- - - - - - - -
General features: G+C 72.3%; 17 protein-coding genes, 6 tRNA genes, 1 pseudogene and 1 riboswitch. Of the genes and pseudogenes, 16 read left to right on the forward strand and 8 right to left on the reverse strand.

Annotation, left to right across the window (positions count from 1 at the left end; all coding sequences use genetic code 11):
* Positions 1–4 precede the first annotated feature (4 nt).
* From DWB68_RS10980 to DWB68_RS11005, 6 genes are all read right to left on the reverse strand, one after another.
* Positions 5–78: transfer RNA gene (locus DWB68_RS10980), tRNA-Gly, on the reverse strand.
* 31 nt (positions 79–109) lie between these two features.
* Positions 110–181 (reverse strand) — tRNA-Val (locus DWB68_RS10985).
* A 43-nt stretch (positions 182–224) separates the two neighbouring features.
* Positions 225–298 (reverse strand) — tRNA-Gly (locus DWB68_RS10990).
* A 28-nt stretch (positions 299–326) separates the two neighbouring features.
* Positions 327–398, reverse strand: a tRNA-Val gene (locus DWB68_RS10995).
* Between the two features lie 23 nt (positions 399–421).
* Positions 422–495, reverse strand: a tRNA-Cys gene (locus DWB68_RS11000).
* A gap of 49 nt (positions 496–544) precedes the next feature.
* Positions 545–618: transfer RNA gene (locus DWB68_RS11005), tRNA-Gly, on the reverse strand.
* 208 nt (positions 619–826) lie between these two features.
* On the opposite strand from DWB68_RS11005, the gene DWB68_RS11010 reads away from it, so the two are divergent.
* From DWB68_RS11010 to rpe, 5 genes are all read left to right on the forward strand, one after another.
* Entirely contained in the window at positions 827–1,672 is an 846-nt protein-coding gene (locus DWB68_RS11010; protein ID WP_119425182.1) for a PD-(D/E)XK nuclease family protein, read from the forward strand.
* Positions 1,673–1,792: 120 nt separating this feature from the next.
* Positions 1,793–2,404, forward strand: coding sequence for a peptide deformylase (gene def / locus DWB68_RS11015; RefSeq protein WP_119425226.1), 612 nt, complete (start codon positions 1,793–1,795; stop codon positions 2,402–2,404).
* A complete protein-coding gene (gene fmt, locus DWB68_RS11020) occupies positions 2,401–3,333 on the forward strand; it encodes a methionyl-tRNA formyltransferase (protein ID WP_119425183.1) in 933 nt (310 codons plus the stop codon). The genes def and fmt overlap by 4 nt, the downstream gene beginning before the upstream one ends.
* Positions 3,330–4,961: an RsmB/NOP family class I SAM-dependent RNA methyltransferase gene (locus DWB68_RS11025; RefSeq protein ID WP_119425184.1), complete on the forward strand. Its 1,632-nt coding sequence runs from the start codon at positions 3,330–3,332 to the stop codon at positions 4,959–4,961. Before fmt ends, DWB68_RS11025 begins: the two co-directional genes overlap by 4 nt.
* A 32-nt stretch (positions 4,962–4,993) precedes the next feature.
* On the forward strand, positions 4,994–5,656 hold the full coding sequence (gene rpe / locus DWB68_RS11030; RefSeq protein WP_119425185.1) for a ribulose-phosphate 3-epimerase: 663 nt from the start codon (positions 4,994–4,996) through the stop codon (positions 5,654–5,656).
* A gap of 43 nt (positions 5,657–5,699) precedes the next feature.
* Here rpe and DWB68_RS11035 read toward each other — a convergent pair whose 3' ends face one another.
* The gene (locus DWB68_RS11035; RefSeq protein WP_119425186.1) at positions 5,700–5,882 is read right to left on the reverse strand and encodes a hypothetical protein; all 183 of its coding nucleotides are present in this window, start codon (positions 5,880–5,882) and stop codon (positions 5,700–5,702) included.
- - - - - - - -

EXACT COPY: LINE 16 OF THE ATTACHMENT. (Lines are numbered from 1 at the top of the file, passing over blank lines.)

* 208 nt (positions 619–826) lie between these two features.